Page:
An Eight-Year “Save PR” Roadmap by reaffirming PR Common Policy Framework which had won support of 52% of the electorate

Time is running out for Pakatan Rakyat. In two weeks’ time, Pakatan Rakyat may cease to exist.

This is a most ludicrous political development.

UMNO and Barisan Nasional (BN) are at their weakest in history, holding to power in Putrajaya as the first minority government in Malaysian history.

The Prime Minister and UMNO President, Datuk Seri Najib Razak is forced to go on a nation-wide roadshow to drum up public support because of unprecedented financial scandals and mounting divisions inside UMNO and to forestall a mutiny campaign led by longest-serving former Prime Minister and UMNO President demanding the Prime Minister’s resignation, while the Sabah and Sarawak BN MPs and component parties (responsible for Najib being installed as Prime Minister in the first place) are hawkishly vigilant as to whether Najib would violate the “social contract” and the 1963 Malaysia Agreement just to ensure his own political survival.

This is the greatest opportunity for Pakatan Rakyat, formed seven years ago after the political tsunami of the 2008 general election, which smashed the hitherto unbroken two-thirds parliamentary majority of the UMNO/BN coalition and saw the establishment of five Pakatan Rakyat state governments of Penang, Kedah, Perak, Selangor and Kelantan.

The hopes and expectations for change of Federal government and a new Prime Minister in the person of Datuk Seri Anwar Ibrahim in the 13th General Elections on May 5, 2013 were frustrated by an undemocratic electoral system which allowed the UMNO/BN coalition to snatch victory from Pakatan Rakyat through a majority of parliamentary seats despite a minority of the votes and to continue as the Putrajaya government.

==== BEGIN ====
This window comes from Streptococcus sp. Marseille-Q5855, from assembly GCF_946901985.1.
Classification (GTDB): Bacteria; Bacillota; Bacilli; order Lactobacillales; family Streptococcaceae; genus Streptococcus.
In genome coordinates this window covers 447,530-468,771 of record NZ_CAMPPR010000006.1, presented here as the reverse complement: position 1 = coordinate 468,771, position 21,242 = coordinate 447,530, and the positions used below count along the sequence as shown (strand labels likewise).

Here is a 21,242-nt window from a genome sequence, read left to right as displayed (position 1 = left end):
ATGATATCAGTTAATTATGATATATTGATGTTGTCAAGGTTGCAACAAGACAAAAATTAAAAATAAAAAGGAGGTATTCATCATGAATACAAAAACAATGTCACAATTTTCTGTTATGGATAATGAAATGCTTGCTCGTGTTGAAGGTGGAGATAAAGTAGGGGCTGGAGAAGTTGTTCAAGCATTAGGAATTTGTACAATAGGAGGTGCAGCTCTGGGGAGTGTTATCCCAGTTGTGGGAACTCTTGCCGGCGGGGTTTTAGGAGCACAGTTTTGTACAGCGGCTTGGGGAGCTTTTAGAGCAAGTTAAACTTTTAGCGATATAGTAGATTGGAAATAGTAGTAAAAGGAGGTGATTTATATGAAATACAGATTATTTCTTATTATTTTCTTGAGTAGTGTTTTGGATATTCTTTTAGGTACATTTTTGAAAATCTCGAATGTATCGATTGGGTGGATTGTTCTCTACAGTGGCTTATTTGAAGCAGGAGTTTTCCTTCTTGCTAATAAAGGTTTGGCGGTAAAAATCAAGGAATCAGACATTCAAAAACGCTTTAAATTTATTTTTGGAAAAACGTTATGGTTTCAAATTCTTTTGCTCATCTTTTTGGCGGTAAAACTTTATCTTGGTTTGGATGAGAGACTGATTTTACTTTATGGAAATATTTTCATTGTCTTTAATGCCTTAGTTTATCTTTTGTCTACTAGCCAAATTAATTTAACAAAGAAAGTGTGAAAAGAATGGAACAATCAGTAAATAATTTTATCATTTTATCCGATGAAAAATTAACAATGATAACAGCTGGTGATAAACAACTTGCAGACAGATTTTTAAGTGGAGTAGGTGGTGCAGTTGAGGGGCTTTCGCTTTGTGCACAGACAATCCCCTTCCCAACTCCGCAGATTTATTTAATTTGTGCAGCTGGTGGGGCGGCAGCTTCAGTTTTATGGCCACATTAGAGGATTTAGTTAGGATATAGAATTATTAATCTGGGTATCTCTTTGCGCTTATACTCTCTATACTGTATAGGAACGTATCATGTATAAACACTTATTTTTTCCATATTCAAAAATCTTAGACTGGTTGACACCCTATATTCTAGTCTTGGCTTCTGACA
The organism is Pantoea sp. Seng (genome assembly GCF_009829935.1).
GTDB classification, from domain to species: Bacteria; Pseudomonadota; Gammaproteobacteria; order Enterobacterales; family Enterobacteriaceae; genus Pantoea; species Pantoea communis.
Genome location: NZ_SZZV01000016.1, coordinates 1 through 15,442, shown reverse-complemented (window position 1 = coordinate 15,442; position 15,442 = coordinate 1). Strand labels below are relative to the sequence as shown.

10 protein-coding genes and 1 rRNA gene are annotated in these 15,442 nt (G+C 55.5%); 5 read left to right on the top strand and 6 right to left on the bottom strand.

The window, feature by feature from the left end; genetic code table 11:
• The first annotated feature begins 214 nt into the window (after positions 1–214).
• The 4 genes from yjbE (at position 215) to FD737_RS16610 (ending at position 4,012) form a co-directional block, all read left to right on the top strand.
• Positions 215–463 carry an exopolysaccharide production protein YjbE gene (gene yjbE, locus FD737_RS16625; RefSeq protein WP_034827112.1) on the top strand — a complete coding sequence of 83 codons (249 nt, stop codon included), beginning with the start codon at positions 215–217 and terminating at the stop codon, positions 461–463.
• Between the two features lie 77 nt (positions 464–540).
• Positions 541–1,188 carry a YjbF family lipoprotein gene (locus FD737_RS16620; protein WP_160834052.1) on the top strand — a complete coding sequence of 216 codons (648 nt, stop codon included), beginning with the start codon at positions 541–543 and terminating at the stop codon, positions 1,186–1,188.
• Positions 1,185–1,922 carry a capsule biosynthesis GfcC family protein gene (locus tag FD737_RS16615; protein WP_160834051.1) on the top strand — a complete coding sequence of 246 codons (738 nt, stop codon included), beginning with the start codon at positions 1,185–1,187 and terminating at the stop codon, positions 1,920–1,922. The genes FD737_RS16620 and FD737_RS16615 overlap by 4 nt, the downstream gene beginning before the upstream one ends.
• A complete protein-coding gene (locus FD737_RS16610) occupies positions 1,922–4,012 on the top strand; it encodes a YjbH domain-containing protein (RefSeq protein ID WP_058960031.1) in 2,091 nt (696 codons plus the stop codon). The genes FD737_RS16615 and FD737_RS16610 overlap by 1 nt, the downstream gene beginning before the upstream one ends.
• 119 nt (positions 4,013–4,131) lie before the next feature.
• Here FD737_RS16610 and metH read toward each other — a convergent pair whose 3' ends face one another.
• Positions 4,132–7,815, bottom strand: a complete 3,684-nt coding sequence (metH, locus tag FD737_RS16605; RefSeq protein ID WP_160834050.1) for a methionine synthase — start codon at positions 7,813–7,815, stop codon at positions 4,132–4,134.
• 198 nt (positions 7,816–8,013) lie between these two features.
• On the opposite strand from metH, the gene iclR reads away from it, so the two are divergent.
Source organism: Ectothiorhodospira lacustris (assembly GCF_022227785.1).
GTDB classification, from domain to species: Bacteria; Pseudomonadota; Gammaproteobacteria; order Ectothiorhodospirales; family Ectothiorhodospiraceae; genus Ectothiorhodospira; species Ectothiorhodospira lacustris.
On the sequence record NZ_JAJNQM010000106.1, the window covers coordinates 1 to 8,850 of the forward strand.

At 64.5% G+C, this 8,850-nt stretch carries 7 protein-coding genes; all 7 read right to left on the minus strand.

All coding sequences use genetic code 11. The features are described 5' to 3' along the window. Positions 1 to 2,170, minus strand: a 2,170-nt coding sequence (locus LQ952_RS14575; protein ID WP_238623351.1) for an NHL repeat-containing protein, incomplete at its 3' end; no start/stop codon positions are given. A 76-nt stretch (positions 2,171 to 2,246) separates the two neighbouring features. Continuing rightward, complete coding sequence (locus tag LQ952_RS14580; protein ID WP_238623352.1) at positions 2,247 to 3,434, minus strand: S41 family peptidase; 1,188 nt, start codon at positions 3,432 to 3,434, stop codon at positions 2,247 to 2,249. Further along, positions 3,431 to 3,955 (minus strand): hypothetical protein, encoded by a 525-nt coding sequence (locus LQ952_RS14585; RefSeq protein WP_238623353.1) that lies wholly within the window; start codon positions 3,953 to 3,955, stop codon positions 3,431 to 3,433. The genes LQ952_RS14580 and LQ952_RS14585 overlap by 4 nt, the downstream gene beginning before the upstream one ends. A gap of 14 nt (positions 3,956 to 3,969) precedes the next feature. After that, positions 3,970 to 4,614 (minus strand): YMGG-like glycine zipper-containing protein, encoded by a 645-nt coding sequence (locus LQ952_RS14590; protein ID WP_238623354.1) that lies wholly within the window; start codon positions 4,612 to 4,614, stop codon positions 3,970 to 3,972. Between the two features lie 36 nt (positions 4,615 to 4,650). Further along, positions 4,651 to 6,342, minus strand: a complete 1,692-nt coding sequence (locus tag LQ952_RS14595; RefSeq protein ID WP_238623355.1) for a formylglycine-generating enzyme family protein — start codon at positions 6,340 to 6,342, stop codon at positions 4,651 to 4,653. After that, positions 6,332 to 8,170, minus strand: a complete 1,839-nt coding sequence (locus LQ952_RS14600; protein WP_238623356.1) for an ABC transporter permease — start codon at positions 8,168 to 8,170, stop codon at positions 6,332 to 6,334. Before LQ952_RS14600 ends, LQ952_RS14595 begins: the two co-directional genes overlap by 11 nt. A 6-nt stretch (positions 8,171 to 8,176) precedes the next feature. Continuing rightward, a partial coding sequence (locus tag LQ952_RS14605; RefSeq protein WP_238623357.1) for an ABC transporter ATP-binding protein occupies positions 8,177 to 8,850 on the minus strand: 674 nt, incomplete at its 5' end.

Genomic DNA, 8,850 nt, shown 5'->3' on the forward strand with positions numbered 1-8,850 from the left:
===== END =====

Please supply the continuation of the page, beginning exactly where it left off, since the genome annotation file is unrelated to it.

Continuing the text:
The historic change of Federal Government in Malaysia has been postponed from the 13th General Election to the 14th General Elections, which must be held by 2018.

All the conditions for such a historic change are in place, except that at this moment, Pakatan Rakyat itself on the brink of disintegration.

There is only one way to save PR from disintegration as it embodies the best hopes of Malaysians for change and improvement of the quality of life of all Malaysians.

This is the adoption of an eight-year Pakatan Rakyat Roadmap with a re-commitment by all the three component parties of DAP, PKR and PAS to reaffirm the two fundamental principles which had been the secrets of the PR success since its establishment – strict adherence to the PR Common Policy Framework which had formed the bedrock common principles of the three component parties in the coalition, and the operational principle of consensus regarding the Pakatan Rakyat Leadership Council as the highest policy-making body for PR.

If we stay loyal to these two fundamental principles, I am confident that PR will be able to grow from strength to strength to fulfill the hopes of generations of Malaysians for change and Malaysia’s rendezvous with greatness, and take PR to Putrajaya to form the new Malaysian government in the 14th General Elections.

This the time when wisdom and vision of the late Tok Guru Nik Aziz Nik Mat is sorely missed.

There is no doubt that if the former PAS Mursyidul Am and former Kelantan Mentri Besar is alive today, he would not have allowed Pakatan Rakyat to face a life-and-death crisis, for he would have ensured that PAS continue to keep faith with both the Muslims and non-Muslims in Malaysia with the party’s “PAS for All” agenda and spurned renewed efforts at forming UG (Unity Government) between PAS and UMNO.

Former PAS leaders have gone on public record to assert that the UG government idea had the blessings of the PAS President, Datuk Seri Hadi Awang but was blocked by the obstinate opposition of Nik Aziz.

The promoters of the “UG” concept have taken full advantage of the passing of Nik Aziz confident that they will be able to achieve a breakthrough for their seven-year-old political conspiracy, as this plot was first hatched immediately after the 12th General Elections in 2008.

The UMNO “UG” plot had right from the beginning involved the highest UMNO levels – like the present and former UMNO Presidents and Prime Ministers – and a very high-level meeting was held in the first few months after the 12th General Elections but the plotters came away empty-handed.